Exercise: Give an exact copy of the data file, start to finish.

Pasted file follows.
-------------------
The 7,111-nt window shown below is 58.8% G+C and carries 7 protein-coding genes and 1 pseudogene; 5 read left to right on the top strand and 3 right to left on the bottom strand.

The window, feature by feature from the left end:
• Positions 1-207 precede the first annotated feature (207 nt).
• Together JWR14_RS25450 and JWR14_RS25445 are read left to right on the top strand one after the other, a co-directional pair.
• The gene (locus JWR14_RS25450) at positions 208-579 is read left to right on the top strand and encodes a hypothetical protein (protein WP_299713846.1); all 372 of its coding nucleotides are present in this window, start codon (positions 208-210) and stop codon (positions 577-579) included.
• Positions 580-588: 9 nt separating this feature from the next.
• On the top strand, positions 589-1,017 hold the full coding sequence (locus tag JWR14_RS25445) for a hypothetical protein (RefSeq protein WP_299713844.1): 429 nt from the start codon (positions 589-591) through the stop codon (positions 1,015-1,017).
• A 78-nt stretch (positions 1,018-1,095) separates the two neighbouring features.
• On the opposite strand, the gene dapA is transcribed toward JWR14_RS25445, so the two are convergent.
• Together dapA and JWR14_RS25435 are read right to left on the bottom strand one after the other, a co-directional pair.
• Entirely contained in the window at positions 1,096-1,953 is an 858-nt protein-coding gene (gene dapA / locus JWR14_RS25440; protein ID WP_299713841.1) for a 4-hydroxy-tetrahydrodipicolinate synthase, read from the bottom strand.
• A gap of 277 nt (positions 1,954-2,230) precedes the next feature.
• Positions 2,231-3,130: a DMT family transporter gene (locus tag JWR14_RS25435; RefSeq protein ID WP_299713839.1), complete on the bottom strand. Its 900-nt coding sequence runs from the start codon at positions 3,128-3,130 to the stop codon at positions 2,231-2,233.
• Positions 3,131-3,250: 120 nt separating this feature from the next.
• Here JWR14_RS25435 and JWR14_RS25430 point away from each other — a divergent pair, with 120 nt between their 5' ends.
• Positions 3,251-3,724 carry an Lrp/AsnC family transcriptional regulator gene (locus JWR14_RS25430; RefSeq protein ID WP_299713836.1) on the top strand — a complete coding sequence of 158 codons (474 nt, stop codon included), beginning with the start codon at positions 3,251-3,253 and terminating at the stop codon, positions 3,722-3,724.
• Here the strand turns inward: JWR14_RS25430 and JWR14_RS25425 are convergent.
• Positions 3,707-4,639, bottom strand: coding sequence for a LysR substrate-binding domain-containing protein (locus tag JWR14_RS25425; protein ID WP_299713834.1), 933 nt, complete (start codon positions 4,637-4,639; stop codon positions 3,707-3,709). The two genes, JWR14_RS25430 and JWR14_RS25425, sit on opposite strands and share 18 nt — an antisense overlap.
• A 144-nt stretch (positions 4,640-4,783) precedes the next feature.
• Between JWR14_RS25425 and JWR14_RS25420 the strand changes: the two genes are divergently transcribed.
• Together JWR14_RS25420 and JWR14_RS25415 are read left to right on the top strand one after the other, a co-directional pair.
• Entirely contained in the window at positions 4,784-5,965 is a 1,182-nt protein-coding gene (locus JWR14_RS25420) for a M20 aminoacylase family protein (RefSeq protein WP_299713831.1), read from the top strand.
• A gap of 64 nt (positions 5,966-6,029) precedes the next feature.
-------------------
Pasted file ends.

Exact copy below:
The 7,111-nt window shown below is 58.8% G+C and carries 7 protein-coding genes and 1 pseudogene; 5 read left to right on the top strand and 3 right to left on the bottom strand.

The window, feature by feature from the left end:
• Positions 1-207 precede the first annotated feature (207 nt).
• Together JWR14_RS25450 and JWR14_RS25445 are read left to right on the top strand one after the other, a co-directional pair.
• The gene (locus JWR14_RS25450) at positions 208-579 is read left to right on the top strand and encodes a hypothetical protein (protein WP_299713846.1); all 372 of its coding nucleotides are present in this window, start codon (positions 208-210) and stop codon (positions 577-579) included.
• Positions 580-588: 9 nt separating this feature from the next.
• On the top strand, positions 589-1,017 hold the full coding sequence (locus tag JWR14_RS25445) for a hypothetical protein (RefSeq protein WP_299713844.1): 429 nt from the start codon (positions 589-591) through the stop codon (positions 1,015-1,017).
• A 78-nt stretch (positions 1,018-1,095) separates the two neighbouring features.
• On the opposite strand, the gene dapA is transcribed toward JWR14_RS25445, so the two are convergent.
• Together dapA and JWR14_RS25435 are read right to left on the bottom strand one after the other, a co-directional pair.
• Entirely contained in the window at positions 1,096-1,953 is an 858-nt protein-coding gene (gene dapA / locus JWR14_RS25440; protein ID WP_299713841.1) for a 4-hydroxy-tetrahydrodipicolinate synthase, read from the bottom strand.
• A gap of 277 nt (positions 1,954-2,230) precedes the next feature.
• Positions 2,231-3,130: a DMT family transporter gene (locus tag JWR14_RS25435; RefSeq protein ID WP_299713839.1), complete on the bottom strand. Its 900-nt coding sequence runs from the start codon at positions 3,128-3,130 to the stop codon at positions 2,231-2,233.
• Positions 3,131-3,250: 120 nt separating this feature from the next.
• Here JWR14_RS25435 and JWR14_RS25430 point away from each other — a divergent pair, with 120 nt between their 5' ends.
• Positions 3,251-3,724 carry an Lrp/AsnC family transcriptional regulator gene (locus JWR14_RS25430; RefSeq protein ID WP_299713836.1) on the top strand — a complete coding sequence of 158 codons (474 nt, stop codon included), beginning with the start codon at positions 3,251-3,253 and terminating at the stop codon, positions 3,722-3,724.
• Here the strand turns inward: JWR14_RS25430 and JWR14_RS25425 are convergent.
• Positions 3,707-4,639, bottom strand: coding sequence for a LysR substrate-binding domain-containing protein (locus tag JWR14_RS25425; protein ID WP_299713834.1), 933 nt, complete (start codon positions 4,637-4,639; stop codon positions 3,707-3,709). The two genes, JWR14_RS25430 and JWR14_RS25425, sit on opposite strands and share 18 nt — an antisense overlap.
• A 144-nt stretch (positions 4,640-4,783) precedes the next feature.
• Between JWR14_RS25425 and JWR14_RS25420 the strand changes: the two genes are divergently transcribed.
• Together JWR14_RS25420 and JWR14_RS25415 are read left to right on the top strand one after the other, a co-directional pair.
• Entirely contained in the window at positions 4,784-5,965 is a 1,182-nt protein-coding gene (locus JWR14_RS25420) for a M20 aminoacylase family protein (RefSeq protein WP_299713831.1), read from the top strand.
• A gap of 64 nt (positions 5,966-6,029) precedes the next feature.